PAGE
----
Outdoor hospitality will be among those reopening in England next week after the Prime Minister confirmed the roadmap is on track and planned easements can go ahead.
Significant parts of the indoor economy and further outdoor settings will reopen from 12 April, after data confirmed the government’s “four tests” for easing Covid restrictions had been met.
However he continued to urge caution, with no changes to social contact rules and many restrictions still in place. Outdoor gatherings must still be limited to 6 people or 2 households, and you must not socialise indoors with anyone you do not live with or have not formed a support bubble with.
Confirmation Step 2 of the roadmap would proceed came after the measures were agreed at a “Covid O” meeting and discussed on a Cabinet call earlier today (Monday).
Before proceeding to this step, the government studied the latest data to assess the impact of the first step, which began when schools reopened on 8 March.
The assessment was based on four tests:
- The vaccine deployment programme continues successfully
- Evidence shows vaccines are sufficiently effective in reducing hospitalisations and deaths in those vaccinated.
- Infection rates do not risk a surge in hospitalisations which would put unsustainable pressure on the NHS.
- Our assessment of the risks is not fundamentally changed by new Variants of Concern.
As set out in the roadmap, around four weeks is required to see the impact in the data of the previous step.
The government also committed to provide a further week’s notice to businesses, provided through the update from the Prime Minister today.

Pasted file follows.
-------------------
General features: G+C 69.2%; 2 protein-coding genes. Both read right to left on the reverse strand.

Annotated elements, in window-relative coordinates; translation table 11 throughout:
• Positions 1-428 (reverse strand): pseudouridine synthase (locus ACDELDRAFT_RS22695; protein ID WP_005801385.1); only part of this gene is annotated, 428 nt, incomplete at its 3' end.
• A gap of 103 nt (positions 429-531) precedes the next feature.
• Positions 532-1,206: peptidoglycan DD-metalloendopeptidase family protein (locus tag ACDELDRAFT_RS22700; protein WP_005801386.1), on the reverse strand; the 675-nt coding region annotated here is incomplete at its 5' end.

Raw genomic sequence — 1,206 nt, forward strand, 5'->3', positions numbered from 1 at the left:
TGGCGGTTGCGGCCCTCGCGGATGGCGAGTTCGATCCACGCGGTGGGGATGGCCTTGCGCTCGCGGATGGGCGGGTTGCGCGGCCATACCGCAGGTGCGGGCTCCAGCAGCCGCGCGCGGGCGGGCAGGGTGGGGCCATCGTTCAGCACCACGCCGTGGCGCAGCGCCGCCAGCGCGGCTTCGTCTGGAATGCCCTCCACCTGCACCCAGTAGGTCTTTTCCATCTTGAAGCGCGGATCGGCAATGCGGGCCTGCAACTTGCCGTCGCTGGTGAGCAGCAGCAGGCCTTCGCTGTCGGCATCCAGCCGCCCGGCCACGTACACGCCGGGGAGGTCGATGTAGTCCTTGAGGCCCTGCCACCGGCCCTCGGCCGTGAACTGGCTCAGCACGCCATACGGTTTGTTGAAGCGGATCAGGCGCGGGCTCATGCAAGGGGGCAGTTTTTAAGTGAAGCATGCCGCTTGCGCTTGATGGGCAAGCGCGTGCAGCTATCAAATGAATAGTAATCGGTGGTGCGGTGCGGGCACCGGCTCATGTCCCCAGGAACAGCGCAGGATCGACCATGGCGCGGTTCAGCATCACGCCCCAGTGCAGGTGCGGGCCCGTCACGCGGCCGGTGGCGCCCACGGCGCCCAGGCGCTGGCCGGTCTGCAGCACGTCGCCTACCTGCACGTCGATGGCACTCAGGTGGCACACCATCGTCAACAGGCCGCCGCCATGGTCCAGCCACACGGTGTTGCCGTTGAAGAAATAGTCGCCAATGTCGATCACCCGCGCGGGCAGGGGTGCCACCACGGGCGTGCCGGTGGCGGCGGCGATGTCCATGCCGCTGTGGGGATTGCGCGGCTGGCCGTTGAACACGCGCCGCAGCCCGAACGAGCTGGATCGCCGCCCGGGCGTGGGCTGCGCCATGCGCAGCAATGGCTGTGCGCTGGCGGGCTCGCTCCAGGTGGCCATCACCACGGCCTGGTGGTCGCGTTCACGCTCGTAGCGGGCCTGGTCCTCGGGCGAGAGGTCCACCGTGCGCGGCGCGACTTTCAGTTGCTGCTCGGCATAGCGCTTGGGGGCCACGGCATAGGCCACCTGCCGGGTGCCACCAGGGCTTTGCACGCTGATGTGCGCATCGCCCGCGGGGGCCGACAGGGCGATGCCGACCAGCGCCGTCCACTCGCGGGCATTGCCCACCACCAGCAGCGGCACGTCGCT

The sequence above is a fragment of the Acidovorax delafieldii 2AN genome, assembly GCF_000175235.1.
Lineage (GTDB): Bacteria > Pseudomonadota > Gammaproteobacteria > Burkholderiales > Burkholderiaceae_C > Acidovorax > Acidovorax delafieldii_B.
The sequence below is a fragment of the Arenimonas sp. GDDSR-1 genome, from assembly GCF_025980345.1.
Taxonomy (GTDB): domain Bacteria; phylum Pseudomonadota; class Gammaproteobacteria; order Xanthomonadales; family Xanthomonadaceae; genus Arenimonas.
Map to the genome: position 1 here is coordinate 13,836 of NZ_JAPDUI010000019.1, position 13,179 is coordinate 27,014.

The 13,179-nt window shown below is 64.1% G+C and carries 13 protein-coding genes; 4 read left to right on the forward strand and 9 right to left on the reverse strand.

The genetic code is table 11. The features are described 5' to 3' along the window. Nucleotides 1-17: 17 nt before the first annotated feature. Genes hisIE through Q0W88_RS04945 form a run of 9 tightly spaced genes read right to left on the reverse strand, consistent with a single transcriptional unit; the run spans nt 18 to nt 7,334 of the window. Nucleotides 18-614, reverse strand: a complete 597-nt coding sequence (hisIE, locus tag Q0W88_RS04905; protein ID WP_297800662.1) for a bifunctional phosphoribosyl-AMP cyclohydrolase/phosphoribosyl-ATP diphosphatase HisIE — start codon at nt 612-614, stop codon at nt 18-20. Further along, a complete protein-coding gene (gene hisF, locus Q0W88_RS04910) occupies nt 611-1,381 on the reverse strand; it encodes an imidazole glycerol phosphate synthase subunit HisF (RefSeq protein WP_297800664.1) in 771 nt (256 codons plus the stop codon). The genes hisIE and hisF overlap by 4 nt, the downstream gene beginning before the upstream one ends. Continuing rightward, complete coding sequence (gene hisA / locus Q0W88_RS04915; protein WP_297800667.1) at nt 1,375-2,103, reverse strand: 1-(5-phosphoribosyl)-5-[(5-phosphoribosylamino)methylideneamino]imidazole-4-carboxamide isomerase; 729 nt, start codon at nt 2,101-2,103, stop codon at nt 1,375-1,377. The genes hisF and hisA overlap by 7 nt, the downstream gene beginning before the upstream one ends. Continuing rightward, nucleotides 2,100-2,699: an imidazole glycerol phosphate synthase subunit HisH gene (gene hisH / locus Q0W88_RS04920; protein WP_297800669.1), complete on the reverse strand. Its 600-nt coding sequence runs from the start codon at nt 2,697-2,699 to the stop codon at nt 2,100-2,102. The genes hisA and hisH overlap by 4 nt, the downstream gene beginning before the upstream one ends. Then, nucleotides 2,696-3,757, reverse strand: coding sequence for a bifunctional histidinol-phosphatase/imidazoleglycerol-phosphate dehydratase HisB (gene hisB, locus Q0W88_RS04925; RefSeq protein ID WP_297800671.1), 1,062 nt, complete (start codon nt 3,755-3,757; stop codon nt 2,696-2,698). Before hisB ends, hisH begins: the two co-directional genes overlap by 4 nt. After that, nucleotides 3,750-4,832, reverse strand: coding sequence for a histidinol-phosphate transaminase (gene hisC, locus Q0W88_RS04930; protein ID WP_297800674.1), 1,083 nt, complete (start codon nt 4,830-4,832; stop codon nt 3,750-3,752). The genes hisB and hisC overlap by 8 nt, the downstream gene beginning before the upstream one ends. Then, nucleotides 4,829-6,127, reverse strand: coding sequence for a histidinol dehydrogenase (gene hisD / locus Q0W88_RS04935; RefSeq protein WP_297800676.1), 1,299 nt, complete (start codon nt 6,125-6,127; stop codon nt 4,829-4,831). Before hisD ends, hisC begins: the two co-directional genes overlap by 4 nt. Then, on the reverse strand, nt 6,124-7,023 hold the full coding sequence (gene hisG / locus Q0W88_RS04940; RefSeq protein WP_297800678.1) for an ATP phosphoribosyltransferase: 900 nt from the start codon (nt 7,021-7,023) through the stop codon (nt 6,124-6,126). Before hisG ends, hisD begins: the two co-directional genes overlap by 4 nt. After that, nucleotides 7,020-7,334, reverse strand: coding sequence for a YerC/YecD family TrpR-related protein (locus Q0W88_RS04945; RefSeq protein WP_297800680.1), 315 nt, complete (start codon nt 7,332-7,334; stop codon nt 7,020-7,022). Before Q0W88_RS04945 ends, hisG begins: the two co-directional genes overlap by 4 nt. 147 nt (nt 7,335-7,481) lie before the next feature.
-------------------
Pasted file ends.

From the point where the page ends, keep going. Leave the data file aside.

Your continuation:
From Monday 12 April additional premises will be able to reopen – with the rules on social contact applying. Indoor settings must only be visited alone or with household groups, with outdoor settings limited to either six people or two households.
This includes non-essential retail; personal care premises such as hairdressers, beauty and nail salons; and indoor leisure facilities such as gyms and spas (but not including saunas and steam rooms, which are due to open at Step 3).
Overnight stays away from home in England will be permitted and self-contained accommodation can also reopen, though must only be used by members of the same household or support bubble.
Public buildings such as libraries and community centres will also reopen.
The majority of outdoor settings and attractions can also reopen, including outdoor hospitality, zoos, theme parks, drive-in cinemas and drive-in performances events.
Hospitality venues will be able to open for outdoor service, with no requirement for a substantial meal to be served alongside alcohol, and no curfew. The requirement to eat and drink while seated will remain.
People should continue to work from home where they can, and minimise domestic travel where they can. International holidays are still illegal.
The number of care home visitors will also increase to two per resident, and all children will be able to attend any indoor children’s activity, including sport, regardless of circumstance.
Parent and child groups of up to 15 people (not counting children aged under five years old) can restart indoors.
Funerals can continue with up to 30 attendees. Weddings, outdoor receptions, and commemorative events including wakes will be able to take place with up to 15 attendees (in premises that are permitted to open).
The government is also publishing today an update on the 4 reviews established in the roadmap to determine what measures may be necessary from summer onwards.
A Covid-status certification system will be developed over the coming months which could allow higher-risk settings to be opened up more safely and with more participants. Over the coming months, a system will be developed which will take into account three factors: vaccination, a recent negative test, or natural immunity (determined on the basis of a positive test taken in the previous six months).
Events pilots will take place from mid-April to trial the system. All pilots are checking Covid status, initially this will be through testing alone but in later pilots vaccination and acquired immunity are expected to be alternative ways to demonstrate status.